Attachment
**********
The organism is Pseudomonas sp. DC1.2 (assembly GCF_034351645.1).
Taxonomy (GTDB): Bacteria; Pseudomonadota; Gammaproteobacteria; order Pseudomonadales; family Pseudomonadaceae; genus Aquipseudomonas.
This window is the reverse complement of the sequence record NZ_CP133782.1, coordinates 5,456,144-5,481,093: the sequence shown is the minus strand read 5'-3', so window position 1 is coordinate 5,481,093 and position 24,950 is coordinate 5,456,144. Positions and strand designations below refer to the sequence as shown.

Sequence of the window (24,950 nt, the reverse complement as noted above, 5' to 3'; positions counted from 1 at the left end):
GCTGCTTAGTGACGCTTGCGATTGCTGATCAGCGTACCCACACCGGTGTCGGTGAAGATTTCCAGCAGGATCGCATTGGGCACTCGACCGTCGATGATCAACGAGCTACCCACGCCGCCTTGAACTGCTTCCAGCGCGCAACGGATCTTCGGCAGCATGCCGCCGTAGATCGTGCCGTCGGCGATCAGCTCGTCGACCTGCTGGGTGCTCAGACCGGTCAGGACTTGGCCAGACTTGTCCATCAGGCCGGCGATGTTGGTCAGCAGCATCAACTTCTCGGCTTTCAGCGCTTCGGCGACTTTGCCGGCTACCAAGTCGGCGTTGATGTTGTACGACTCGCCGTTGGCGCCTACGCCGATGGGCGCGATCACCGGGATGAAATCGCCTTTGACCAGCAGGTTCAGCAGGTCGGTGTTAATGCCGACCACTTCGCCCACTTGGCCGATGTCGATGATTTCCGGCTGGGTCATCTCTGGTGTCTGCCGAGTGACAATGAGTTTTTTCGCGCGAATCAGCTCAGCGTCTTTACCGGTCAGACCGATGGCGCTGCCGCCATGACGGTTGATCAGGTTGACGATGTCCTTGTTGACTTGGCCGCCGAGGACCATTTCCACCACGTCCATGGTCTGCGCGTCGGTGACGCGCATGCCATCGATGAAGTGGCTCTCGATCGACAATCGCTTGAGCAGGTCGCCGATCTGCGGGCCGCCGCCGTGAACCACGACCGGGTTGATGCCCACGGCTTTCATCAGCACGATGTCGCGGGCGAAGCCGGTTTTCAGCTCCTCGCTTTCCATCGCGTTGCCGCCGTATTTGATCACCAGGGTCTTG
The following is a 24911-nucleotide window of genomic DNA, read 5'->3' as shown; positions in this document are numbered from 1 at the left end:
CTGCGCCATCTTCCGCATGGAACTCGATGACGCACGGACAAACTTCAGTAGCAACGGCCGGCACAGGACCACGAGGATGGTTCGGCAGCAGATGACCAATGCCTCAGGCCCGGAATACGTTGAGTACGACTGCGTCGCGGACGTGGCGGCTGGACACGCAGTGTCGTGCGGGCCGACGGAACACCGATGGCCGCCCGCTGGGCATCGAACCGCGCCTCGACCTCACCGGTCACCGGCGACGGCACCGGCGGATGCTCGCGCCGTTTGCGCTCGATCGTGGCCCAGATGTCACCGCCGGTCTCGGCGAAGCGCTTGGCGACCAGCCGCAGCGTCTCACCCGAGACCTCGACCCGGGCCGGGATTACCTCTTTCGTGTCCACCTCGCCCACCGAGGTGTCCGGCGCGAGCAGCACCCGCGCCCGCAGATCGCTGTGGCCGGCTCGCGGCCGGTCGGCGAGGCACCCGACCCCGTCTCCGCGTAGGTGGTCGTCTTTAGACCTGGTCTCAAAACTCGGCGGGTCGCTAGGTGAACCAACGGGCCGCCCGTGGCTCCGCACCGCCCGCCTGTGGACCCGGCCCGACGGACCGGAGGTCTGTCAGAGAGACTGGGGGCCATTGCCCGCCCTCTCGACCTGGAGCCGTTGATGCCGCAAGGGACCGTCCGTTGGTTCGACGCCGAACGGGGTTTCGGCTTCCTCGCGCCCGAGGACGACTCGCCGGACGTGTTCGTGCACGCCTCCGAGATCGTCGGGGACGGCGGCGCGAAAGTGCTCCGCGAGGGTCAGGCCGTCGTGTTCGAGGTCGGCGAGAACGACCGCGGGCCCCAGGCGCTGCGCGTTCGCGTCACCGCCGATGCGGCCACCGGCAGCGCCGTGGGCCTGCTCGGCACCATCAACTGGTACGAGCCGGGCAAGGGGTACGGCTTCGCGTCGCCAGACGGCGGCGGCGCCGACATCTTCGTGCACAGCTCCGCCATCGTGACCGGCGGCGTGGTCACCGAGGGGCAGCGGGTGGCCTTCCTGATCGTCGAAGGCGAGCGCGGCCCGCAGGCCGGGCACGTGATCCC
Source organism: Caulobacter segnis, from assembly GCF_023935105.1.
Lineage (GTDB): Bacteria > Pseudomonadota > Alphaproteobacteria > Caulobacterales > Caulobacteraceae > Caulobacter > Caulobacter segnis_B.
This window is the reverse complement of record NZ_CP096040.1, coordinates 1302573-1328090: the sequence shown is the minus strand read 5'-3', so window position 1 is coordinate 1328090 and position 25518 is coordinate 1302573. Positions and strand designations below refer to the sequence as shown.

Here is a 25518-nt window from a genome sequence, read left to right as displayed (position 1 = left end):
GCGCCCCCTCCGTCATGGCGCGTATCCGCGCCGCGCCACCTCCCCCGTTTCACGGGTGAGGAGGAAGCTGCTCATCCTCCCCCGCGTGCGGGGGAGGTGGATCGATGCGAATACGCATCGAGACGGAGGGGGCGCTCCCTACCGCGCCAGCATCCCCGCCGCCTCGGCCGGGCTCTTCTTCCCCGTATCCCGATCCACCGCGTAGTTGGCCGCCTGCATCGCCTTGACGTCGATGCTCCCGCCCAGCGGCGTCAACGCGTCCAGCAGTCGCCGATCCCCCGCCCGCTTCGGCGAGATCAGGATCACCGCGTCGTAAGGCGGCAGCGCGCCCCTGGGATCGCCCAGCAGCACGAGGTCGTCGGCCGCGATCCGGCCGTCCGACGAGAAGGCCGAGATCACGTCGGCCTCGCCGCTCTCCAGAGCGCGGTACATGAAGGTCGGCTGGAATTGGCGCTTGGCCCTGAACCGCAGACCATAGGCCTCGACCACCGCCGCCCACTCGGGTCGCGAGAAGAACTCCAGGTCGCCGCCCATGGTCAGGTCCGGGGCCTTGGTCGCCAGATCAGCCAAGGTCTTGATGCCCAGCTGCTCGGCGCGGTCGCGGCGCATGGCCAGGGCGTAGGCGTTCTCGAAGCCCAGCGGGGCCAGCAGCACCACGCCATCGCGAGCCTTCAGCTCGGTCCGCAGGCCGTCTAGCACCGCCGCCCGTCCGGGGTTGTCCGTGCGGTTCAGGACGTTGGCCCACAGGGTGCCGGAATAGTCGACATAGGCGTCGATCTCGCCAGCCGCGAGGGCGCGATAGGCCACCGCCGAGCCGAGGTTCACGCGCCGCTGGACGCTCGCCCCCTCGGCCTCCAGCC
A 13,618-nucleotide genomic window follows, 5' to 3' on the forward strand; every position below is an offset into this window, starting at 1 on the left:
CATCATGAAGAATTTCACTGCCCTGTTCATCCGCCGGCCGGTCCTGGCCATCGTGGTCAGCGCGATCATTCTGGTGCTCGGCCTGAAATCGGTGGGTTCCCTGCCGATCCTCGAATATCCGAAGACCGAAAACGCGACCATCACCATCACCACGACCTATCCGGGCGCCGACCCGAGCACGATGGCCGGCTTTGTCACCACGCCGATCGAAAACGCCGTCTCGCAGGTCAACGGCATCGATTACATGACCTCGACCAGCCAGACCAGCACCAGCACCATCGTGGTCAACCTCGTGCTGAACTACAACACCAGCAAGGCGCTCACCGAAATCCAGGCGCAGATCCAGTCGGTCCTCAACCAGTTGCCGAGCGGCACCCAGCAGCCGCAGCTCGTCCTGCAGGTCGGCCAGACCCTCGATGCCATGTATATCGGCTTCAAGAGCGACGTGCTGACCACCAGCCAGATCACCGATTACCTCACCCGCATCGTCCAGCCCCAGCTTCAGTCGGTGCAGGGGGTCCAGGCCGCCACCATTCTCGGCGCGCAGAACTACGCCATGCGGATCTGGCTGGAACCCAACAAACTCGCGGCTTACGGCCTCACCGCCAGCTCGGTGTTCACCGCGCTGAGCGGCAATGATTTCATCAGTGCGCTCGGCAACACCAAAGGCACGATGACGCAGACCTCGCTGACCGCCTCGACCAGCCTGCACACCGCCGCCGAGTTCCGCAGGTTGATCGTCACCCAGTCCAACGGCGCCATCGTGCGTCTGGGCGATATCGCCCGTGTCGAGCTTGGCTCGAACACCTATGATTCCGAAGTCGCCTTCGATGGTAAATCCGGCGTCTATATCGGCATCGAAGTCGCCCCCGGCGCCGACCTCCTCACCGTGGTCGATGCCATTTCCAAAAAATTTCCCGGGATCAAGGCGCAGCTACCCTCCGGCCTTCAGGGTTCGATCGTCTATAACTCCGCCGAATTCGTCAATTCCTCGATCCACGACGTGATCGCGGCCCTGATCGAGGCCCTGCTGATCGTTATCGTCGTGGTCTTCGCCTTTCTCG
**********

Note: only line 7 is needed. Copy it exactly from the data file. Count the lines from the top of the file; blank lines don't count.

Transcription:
CTGCGCCATCTTCCGCATGGAACTCGATGACGCACGGACAAACTTCAGTAGCAACGGCCGGCACAGGACCACGAGGATGGTTCGGCAGCAGATGACCAATGCCTCAGGCCCGGAATACGTTGAGTACGACTGCGTCGCGGACGTGGCGGCTGGACACGCAGTGTCGTGCGGGCCGACGGAACACCGATGGCCGCCCGCTGGGCATCGAACCGCGCCTCGACCTCACCGGTCACCGGCGACGGCACCGGCGGATGCTCGCGCCGTTTGCGCTCGATCGTGGCCCAGATGTCACCGCCGGTCTCGGCGAAGCGCTTGGCGACCAGCCGCAGCGTCTCACCCGAGACCTCGACCCGGGCCGGGATTACCTCTTTCGTGTCCACCTCGCCCACCGAGGTGTCCGGCGCGAGCAGCACCCGCGCCCGCAGATCGCTGTGGCCGGCTCGCGGCCGGTCGGCGAGGCACCCGACCCCGTCTCCGCGTAGGTGGTCGTCTTTAGACCTGGTCTCAAAACTCGGCGGGTCGCTAGGTGAACCAACGGGCCGCCCGTGGCTCCGCACCGCCCGCCTGTGGACCCGGCCCGACGGACCGGAGGTCTGTCAGAGAGACTGGGGGCCATTGCCCGCCCTCTCGACCTGGAGCCGTTGATGCCGCAAGGGACCGTCCGTTGGTTCGACGCCGAACGGGGTTTCGGCTTCCTCGCGCCCGAGGACGACTCGCCGGACGTGTTCGTGCACGCCTCCGAGATCGTCGGGGACGGCGGCGCGAAAGTGCTCCGCGAGGGTCAGGCCGTCGTGTTCGAGGTCGGCGAGAACGACCGCGGGCCCCAGGCGCTGCGCGTTCGCGTCACCGCCGATGCGGCCACCGGCAGCGCCGTGGGCCTGCTCGGCACCATCAACTGGTACGAGCCGGGCAAGGGGTACGGCTTCGCGTCGCCAGACGGCGGCGGCGCCGACATCTTCGTGCACAGCTCCGCCATCGTGACCGGCGGCGTGGTCACCGAGGGGCAGCGGGTGGCCTTCCTGATCGTCGAAGGCGAGCGCGGCCCGCAGGCCGGGCACGTGATCCC